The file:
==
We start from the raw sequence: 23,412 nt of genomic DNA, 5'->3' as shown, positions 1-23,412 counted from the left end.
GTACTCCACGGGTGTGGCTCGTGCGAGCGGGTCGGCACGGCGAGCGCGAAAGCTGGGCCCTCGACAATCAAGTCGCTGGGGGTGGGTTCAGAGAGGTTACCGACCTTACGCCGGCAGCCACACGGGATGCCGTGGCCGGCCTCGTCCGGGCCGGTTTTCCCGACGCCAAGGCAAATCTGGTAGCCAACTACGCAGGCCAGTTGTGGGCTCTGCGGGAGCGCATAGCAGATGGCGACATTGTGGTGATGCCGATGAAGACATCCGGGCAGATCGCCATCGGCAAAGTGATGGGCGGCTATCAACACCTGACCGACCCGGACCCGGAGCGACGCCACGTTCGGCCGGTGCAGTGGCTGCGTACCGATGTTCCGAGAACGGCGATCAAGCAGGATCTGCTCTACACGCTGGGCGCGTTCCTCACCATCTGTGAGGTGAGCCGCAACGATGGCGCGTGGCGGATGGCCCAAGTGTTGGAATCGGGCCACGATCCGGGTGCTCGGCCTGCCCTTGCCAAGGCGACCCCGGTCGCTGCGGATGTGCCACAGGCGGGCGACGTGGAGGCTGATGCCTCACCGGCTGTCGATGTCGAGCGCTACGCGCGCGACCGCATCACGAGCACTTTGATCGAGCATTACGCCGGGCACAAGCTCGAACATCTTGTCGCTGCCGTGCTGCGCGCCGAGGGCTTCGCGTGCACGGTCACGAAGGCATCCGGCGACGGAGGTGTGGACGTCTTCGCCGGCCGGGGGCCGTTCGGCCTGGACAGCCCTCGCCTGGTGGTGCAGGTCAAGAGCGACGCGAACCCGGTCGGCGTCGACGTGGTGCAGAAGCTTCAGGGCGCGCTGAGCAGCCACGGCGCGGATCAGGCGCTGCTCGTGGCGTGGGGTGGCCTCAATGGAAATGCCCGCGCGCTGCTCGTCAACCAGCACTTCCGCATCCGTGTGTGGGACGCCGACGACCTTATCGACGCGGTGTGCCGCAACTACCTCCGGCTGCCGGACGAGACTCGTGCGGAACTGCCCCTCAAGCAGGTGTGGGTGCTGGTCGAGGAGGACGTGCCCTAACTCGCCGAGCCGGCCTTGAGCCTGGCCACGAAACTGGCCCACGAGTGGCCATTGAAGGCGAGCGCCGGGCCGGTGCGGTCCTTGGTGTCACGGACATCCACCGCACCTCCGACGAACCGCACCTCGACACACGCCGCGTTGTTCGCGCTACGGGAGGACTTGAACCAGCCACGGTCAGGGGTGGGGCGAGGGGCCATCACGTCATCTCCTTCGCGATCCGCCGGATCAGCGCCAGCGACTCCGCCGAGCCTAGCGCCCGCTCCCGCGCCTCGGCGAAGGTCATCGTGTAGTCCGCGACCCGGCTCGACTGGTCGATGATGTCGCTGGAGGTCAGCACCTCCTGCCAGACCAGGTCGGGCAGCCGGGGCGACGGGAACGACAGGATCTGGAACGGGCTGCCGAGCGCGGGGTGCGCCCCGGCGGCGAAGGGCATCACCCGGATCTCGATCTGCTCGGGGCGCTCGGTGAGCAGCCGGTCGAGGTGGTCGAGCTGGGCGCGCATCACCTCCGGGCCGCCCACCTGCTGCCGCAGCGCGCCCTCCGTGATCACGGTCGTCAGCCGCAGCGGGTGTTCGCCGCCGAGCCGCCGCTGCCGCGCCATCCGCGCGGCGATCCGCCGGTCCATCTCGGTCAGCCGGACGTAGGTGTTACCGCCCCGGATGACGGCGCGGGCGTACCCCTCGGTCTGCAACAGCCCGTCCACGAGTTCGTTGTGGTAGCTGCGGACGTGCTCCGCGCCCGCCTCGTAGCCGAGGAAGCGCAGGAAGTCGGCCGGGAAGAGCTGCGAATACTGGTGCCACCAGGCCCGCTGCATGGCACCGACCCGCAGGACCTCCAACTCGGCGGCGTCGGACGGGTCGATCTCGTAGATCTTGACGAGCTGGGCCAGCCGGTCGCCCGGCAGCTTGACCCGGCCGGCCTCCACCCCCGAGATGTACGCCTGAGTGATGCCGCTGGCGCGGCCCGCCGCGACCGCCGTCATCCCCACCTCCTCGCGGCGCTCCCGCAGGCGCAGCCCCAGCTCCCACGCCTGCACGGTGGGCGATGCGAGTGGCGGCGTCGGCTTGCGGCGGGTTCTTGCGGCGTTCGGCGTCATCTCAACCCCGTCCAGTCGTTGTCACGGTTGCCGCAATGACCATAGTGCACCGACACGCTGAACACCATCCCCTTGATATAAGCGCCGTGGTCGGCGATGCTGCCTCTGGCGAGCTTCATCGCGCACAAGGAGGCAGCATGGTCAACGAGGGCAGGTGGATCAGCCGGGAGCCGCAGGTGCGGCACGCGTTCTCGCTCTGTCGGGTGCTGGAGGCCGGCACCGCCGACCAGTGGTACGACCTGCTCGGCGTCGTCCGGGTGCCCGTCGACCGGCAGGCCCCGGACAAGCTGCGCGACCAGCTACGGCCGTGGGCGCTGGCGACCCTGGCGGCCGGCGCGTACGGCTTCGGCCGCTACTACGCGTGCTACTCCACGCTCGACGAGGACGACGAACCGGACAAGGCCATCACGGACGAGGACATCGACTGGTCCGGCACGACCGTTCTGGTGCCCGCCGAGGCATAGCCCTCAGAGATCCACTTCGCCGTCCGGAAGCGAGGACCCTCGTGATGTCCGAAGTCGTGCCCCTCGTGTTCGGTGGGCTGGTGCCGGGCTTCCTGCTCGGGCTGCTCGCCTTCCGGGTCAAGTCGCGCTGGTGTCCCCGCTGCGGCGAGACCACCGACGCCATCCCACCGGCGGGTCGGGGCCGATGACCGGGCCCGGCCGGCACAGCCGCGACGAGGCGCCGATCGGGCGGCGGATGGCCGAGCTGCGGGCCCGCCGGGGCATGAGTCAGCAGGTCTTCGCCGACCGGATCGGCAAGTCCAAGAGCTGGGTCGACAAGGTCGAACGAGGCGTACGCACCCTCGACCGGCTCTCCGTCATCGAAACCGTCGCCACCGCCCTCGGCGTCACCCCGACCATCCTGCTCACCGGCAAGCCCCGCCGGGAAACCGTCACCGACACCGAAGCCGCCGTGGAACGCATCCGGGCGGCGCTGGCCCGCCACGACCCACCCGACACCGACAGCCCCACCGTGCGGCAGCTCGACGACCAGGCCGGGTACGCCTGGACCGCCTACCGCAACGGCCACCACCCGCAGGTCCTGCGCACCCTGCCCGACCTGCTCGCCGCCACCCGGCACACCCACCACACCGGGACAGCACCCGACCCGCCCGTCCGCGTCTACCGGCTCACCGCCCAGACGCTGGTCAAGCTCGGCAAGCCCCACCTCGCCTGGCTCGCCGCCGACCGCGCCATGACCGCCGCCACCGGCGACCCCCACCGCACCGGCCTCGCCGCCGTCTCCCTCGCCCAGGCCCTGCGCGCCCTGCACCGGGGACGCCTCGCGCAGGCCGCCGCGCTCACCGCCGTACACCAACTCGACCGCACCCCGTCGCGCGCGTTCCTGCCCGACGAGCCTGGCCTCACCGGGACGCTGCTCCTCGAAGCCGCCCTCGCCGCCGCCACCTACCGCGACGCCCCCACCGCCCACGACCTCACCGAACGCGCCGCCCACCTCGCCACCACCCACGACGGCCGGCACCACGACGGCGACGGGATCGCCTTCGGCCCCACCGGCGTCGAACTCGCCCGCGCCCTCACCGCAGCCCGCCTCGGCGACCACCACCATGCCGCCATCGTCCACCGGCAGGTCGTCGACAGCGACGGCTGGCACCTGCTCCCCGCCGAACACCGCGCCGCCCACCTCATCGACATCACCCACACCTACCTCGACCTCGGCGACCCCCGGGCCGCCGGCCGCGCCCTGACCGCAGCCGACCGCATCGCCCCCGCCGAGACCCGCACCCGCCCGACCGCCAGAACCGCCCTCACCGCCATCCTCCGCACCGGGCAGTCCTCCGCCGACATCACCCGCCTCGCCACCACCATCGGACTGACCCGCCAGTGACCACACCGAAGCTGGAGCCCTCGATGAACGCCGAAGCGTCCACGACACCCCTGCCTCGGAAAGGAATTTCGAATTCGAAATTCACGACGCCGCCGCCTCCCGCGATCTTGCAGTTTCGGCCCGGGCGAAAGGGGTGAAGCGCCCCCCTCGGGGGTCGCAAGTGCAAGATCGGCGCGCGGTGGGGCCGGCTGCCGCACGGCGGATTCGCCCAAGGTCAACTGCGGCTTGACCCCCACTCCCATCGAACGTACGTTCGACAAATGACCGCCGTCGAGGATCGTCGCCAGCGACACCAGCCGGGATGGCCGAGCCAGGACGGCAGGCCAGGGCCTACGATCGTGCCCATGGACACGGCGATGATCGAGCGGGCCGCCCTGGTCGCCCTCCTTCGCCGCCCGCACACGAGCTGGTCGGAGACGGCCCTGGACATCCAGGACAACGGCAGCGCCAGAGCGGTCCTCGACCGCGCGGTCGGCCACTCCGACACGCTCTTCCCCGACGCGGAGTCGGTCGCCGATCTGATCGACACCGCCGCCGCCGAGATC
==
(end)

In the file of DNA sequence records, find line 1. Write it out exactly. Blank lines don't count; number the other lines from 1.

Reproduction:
We start from the raw sequence: 23,412 nt of genomic DNA, 5'->3' as shown, positions 1-23,412 counted from the left end.